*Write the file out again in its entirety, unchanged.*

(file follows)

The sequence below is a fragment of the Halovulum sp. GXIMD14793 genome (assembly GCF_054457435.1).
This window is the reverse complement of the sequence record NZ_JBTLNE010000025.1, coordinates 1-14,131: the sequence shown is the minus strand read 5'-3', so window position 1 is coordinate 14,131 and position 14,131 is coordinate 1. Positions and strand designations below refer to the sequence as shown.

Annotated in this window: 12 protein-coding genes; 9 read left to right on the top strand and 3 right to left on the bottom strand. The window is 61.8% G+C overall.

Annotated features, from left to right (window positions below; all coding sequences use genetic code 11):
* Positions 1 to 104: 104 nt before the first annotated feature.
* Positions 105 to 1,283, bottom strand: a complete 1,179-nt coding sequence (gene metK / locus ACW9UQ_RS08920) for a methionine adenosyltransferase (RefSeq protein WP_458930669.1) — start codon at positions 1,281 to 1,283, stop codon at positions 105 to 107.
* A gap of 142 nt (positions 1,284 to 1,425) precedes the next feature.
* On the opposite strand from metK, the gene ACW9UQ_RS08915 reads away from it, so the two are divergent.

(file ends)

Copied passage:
The sequence below is a fragment of the Halovulum sp. GXIMD14793 genome (assembly GCF_054457435.1).
This window is the reverse complement of the sequence record NZ_JBTLNE010000025.1, coordinates 1-14,131: the sequence shown is the minus strand read 5'-3', so window position 1 is coordinate 14,131 and position 14,131 is coordinate 1. Positions and strand designations below refer to the sequence as shown.

Annotated in this window: 12 protein-coding genes; 9 read left to right on the top strand and 3 right to left on the bottom strand. The window is 61.8% G+C overall.

Annotated features, from left to right (window positions below; all coding sequences use genetic code 11):
* Positions 1 to 104: 104 nt before the first annotated feature.
* Positions 105 to 1,283, bottom strand: a complete 1,179-nt coding sequence (gene metK / locus ACW9UQ_RS08920) for a methionine adenosyltransferase (RefSeq protein WP_458930669.1) — start codon at positions 1,281 to 1,283, stop codon at positions 105 to 107.
* A gap of 142 nt (positions 1,284 to 1,425) precedes the next feature.
* On the opposite strand from metK, the gene ACW9UQ_RS08915 reads away from it, so the two are divergent.